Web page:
By David McCullagh, Conor McMorrow and Justin McCarthy

Irish diplomats in Washington weren't expecting much from the new US president Bill Clinton when it came to foreign policy. His approach to foreign affairs, Irish ambassador Dermot Gallagher predicted, would be "a cautious blend of idealism and pragmatism".

That assessment was written at the tail end of 1992. Just over a year later, Clinton would surprise Irish officials – and shock their British counterparts – with a decision that was anything but cautious.

At the start of 1994, Sinn Féin leader Gerry Adams was invited to speak at a seminar in New York. No big deal - except that he was banned from entering the United States, and would need a visa waiver to get in.

Newly released State Papers show the depth of opposition. British officials in Washington told their Irish counterparts that there would be "hell to pay" if the Americans gave Adams a visa; the British were, according to US official Nancy Soderberg, "apoplectic" at the very idea.

If he was prepared to make the right noises, they might allow him into the US

The Irish Embassy in Washington felt that, given the surprising "hardness" of British opposition, there was a serious question mark over whether a visa would be issued.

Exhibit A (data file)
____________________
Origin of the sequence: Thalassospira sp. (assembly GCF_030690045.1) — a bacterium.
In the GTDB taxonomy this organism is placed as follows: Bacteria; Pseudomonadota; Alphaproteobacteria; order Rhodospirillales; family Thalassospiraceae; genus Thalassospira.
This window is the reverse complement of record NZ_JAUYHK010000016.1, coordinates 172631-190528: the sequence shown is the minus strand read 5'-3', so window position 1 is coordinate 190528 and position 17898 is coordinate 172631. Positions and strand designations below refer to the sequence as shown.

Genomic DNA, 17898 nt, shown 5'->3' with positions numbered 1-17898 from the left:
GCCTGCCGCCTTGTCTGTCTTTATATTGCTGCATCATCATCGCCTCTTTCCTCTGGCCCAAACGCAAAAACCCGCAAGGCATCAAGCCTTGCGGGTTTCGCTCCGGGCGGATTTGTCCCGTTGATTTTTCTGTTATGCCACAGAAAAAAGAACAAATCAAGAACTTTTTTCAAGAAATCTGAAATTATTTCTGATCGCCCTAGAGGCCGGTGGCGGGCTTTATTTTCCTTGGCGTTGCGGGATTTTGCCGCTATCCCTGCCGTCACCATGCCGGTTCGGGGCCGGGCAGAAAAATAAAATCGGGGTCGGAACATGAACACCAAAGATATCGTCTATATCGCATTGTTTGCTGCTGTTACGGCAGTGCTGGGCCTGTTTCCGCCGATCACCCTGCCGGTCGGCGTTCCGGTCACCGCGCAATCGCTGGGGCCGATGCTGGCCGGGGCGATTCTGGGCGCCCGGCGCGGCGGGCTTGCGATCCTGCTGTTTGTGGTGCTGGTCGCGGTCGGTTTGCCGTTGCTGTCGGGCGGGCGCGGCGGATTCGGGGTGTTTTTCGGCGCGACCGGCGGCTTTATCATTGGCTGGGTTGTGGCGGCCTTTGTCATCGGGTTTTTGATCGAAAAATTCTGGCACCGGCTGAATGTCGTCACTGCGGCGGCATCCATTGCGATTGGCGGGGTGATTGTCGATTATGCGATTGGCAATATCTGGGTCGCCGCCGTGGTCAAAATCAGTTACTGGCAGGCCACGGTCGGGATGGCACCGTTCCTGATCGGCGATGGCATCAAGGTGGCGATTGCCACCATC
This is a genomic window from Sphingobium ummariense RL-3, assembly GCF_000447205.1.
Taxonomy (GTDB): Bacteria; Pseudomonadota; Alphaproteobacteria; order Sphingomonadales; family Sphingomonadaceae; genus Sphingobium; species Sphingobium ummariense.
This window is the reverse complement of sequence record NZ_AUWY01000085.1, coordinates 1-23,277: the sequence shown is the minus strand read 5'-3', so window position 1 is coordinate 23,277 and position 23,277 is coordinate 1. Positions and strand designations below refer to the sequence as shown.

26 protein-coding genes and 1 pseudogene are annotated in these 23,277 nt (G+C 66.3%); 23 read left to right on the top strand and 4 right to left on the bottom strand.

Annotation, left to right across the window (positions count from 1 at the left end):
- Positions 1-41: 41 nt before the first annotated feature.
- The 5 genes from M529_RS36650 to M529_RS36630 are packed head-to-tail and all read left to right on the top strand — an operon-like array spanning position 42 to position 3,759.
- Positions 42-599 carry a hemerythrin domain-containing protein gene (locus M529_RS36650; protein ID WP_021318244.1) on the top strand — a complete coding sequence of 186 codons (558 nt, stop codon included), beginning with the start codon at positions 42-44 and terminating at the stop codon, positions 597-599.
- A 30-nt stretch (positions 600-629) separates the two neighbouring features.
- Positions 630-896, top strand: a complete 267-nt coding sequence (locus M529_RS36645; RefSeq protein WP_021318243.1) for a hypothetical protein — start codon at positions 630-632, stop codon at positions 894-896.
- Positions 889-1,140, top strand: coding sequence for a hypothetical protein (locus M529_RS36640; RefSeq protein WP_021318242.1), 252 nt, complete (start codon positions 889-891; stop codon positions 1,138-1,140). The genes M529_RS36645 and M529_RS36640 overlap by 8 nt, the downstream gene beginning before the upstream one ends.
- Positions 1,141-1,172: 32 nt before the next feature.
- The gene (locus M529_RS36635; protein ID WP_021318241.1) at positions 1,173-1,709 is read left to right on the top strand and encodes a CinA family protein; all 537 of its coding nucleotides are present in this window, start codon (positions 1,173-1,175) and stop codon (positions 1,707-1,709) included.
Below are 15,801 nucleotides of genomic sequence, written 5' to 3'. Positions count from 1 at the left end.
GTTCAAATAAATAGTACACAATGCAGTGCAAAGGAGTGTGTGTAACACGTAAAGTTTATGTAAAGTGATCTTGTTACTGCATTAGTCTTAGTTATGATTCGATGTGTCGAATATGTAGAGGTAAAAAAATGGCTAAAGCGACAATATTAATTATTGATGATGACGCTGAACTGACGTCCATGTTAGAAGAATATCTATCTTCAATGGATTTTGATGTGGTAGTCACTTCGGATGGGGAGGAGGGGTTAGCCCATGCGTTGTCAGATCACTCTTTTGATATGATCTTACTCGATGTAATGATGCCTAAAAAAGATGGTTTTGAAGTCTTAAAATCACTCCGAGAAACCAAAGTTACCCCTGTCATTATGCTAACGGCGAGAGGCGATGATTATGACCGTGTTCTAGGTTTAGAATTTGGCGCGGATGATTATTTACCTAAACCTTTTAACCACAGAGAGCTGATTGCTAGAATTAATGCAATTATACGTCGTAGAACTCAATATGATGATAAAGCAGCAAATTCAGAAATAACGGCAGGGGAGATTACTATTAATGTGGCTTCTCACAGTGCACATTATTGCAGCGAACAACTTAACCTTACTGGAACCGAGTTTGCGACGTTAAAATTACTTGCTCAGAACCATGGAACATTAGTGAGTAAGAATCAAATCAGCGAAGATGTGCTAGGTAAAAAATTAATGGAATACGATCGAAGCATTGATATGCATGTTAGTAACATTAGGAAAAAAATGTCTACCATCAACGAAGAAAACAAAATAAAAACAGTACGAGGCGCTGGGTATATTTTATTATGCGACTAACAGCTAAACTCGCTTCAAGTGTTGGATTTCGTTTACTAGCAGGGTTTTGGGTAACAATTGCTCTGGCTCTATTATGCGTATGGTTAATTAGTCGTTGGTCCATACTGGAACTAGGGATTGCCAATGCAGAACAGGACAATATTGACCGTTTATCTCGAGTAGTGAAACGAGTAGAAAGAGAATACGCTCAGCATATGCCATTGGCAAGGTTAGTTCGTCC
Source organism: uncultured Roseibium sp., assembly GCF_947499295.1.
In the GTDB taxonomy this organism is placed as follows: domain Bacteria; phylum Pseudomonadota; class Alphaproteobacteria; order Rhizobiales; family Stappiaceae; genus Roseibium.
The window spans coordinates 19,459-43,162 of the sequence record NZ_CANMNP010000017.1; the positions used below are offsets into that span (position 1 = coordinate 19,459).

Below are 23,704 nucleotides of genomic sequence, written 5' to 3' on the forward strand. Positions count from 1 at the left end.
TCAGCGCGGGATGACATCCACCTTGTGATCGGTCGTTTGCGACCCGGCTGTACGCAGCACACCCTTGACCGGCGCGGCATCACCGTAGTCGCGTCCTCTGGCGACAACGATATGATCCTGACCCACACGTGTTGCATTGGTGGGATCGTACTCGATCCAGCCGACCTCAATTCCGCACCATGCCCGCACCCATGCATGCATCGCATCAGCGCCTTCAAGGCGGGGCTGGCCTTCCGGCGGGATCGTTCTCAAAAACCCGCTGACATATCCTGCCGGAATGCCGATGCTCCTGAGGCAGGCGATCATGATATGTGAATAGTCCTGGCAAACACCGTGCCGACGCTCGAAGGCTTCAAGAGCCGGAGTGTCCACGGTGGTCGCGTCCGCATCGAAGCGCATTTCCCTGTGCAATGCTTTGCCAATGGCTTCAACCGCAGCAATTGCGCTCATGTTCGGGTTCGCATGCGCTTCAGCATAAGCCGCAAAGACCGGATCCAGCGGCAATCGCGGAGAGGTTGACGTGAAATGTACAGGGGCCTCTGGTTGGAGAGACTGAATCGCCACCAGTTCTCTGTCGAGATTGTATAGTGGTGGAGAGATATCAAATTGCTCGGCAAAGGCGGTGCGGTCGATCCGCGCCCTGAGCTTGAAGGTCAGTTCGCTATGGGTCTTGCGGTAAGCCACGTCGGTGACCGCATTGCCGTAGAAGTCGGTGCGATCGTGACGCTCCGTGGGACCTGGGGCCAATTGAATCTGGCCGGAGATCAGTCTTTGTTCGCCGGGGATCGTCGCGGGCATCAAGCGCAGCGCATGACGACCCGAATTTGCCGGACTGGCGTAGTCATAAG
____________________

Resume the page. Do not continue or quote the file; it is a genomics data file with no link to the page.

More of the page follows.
Soderberg, a senior official on the National Security Council, told Ambassador Gallagher that the administration wanted to "reach out" to Adams – but they wanted to be sure he supported the recently unveiled Downing Street Declaration. If he was prepared to make the right noises, they might allow him into the US.

But two days later, Ms Soderberg was sounding more negative. She told Irish diplomat Michael Collins that, in her view, Adams hadn't done enough to deserve a visa, that he had given "no tangible demonstration" of a commitment to the peace process.

"She said that she had taken a hard look at the evidence to justify the president's conclusion that Adams 'had engaged in terrorist activity'. She said that this evidence was convincing…".

Passing the buck

But she also asked for Dublin's opinion. Which posed a bit of a problem for the minister for foreign affairs, Dick Spring, as senior official Seán Ó hUiginn pointed out to him.

If they supported the visa, they would be criticised by the opposition for getting too close to Sinn Féin, while the British would also be annoyed; but if they opposed it, they would be criticised by Irish-American lobby groups. On the other hand, if they did back Adams, and the visa was refused anyway, the government would be "diminished somewhat by the rebuff".

Ó hUiginn recommended passing the buck: it was up to the US to decide whether to let Adams in; and it was up to Adams to convince them.

But if the government in Dublin wasn't going to expend too much political capital on getting Gerry Adams to the Big Apple, others were. SDLP leader John Hume lobbied hard for the visa to be granted (though his deputy, Seamus Mallon, opposed it). So too did American ambassador to Ireland, Jean Kennedy Smith.

Dick Spring and Jean Kennedy Smith (Pic: